Since we arrived here in Vigo, just over a week ago, I have not seen hide nor hair of "Soy-muy-pobre", the young woman who was our regular supermarket beggar for the first few years of our having the flat at this end of town. The last time I saw her she was complaining that fewer people come to our Mercadona supermarket since they opened the new, bigger, shiner one at the revamped old "bodega" at the far end of the street. So maybe she has gone elsewhere in search of richer pickings. She is not the regular supermarket beggar at that new Mercadona, at least not when I go past it. That store has an older, equally gipsy-looking beggar woman.
Conceivably "Soy-muy-pobre" might have decided to speak in straight Castilian all the time (instead of sliding into the dialect which I can only call "beggar's whine" and which annoys me intensely!) and has somehow found herself employment. However, given the employment situation, I think that is unlikely.
Yesterday we had a new supermarket beggar, an old man. As I left the supermarket I gave him some small change and only managed to get away from him with great difficulty as he tried to give me his life story. It seems he is younger than I am, although he looks about 80. He is living on the street despite suffering from prostate cancer. Surely there must be some kind of shelter for people like him but he told me he has been to the municipality in Teis and in central Vigo and they have no help for him. The local church just offers sympathy. As, I must confess, so did I.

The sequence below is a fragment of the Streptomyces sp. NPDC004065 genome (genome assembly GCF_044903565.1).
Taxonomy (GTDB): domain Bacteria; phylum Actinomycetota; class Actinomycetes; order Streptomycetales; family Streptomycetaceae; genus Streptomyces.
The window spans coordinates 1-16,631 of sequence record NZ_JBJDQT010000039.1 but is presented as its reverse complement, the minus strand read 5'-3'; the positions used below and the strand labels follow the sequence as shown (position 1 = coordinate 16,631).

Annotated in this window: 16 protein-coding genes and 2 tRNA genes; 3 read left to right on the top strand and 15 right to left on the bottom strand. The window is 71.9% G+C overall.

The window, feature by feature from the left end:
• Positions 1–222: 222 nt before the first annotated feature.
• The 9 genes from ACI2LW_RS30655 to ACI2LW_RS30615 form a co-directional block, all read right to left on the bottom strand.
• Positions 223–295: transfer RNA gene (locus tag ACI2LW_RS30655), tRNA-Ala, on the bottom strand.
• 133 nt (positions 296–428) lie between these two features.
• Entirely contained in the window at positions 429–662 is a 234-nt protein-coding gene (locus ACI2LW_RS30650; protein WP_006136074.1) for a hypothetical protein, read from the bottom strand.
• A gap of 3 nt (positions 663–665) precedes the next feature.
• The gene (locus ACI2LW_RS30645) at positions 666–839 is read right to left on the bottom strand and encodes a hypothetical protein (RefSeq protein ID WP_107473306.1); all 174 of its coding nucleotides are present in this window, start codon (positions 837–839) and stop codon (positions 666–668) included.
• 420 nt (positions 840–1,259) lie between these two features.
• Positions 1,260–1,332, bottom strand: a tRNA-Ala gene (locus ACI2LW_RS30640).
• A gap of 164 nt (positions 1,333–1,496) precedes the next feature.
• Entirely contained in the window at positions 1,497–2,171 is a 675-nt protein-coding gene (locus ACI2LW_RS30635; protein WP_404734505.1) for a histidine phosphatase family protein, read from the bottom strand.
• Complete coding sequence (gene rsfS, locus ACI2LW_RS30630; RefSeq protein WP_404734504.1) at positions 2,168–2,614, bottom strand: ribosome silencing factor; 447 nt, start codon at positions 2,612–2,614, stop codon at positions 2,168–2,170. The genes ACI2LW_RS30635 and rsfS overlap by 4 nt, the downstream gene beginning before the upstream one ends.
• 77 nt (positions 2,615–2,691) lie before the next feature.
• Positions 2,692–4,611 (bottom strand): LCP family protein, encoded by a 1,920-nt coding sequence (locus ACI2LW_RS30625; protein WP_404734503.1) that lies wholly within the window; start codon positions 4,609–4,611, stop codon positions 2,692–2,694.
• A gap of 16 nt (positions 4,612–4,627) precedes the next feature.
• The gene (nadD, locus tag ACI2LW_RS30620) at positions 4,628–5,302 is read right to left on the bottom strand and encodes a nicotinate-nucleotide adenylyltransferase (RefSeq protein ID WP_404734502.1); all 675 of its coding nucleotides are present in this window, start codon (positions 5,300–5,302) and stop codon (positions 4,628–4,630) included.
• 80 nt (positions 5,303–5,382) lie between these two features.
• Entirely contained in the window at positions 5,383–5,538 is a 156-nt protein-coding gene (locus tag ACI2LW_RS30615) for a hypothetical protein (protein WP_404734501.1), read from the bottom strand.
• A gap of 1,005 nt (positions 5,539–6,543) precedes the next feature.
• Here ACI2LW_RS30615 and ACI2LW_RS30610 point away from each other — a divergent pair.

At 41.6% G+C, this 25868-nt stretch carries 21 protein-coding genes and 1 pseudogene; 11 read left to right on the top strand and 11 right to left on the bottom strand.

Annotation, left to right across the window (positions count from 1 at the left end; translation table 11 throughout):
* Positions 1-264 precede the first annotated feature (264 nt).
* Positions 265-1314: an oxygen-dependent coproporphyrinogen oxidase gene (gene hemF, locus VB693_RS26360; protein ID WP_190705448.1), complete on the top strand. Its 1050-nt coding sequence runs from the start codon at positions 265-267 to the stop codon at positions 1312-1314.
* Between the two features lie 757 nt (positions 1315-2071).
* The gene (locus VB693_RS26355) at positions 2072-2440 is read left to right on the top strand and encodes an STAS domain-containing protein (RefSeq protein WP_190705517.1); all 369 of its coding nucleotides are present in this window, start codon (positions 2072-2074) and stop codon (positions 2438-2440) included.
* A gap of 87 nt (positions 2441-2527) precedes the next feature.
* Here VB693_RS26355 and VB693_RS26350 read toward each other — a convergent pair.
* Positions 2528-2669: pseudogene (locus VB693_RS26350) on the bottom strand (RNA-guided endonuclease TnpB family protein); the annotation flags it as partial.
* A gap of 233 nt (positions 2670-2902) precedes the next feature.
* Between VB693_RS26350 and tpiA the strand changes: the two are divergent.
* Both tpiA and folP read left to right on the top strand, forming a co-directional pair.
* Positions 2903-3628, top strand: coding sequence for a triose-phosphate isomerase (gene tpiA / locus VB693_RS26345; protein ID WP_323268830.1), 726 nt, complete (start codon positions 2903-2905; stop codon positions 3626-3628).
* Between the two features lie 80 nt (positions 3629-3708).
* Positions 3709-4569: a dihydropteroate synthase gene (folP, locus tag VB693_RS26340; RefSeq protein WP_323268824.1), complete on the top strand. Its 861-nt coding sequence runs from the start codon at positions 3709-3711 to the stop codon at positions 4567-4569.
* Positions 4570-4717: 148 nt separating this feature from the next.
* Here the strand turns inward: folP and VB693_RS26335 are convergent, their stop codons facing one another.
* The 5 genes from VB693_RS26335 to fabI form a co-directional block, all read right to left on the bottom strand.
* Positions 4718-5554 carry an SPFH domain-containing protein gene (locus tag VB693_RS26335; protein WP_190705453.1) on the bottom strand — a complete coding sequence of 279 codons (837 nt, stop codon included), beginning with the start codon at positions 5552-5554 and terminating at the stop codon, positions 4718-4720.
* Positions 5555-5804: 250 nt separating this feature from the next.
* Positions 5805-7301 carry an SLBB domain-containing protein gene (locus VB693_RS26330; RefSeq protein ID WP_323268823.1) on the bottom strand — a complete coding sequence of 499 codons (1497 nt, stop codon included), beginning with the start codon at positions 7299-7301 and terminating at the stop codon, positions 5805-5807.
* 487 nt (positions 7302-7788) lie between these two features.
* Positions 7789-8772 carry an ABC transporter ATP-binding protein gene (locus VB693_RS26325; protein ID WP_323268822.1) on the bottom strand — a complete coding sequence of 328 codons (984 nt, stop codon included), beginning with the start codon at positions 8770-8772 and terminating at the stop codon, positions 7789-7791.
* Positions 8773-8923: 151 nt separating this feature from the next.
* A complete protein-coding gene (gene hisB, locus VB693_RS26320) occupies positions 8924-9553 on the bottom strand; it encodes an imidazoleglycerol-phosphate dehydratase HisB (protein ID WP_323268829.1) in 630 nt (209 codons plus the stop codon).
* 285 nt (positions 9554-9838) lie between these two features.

It can't be much fun getting into old age and illness and living on the street, especially with the rain that keeps on falling. For he told me, as if I were unaware of it, that it had rained in the night!
It was raining again this morning. The weather witch bread shop lady told me gloomily that it is set for the day. Not only that but there will be storms tomorrow! In fact, she said, if it were not for her son being in school, she would emigrate. Where would she go? Oh, the Canaries or Cadiz! I refrained from asking do they not have schools in the Canaries and Cadiz, both part of the same Spanish system! After a week of her daily doses of gloom, I have decided to rename her Eeyore!
A decidedly un-Eeyore like character is Paul Daniel, conductor of the Real Filharmonía de Galicia, the orchestra whose concert we went to last night. A bit of Mendelssohn and a bit of Schubert. Very nice! Paul Daniel, an Englishman in charge of the Galician orchestra, is more of a Tigger than an Eeyore, although Phil has decided he is really a BFG lookalike.
Tall and unbelievably skinny, he positively bounces in front of the orchestra. No baton. He uses his long-fingered hands to coax the musical effects he wants from the musicians. Presumably they understand the different hand gestures perfectly. Even in quiet sections of the music, you can see him mouthing the rhythm softly to himself, all the while putting his finger to his lips to indicate a gentle approach to the music. At times, he leans over and seems to be listening to specific musicians or sections of the orchestra. At others, he sways to one side or the other. And then he even leaves the floor in enthusiastic jumps!
It is not just his skinny height that makes him a perfect candidate to play Roald Dahl's Big Friendly Giant, although that is the first thing. He has a longish face with a quite high-domed forehead, which enhances the BFG effect. Pointed toes on his shoes make his feet seem longer and thinner but his hands need no help; I swear his fingers are quite preternaturally long and expressive! But mostly it is his odd mobility, sometimes fluid, sometimes jerky but almost always as if his limbs are not quite joined together as they should be. And he really appears to enjoy his work.
Forget about the music; just watching him conduct is enough entertainment!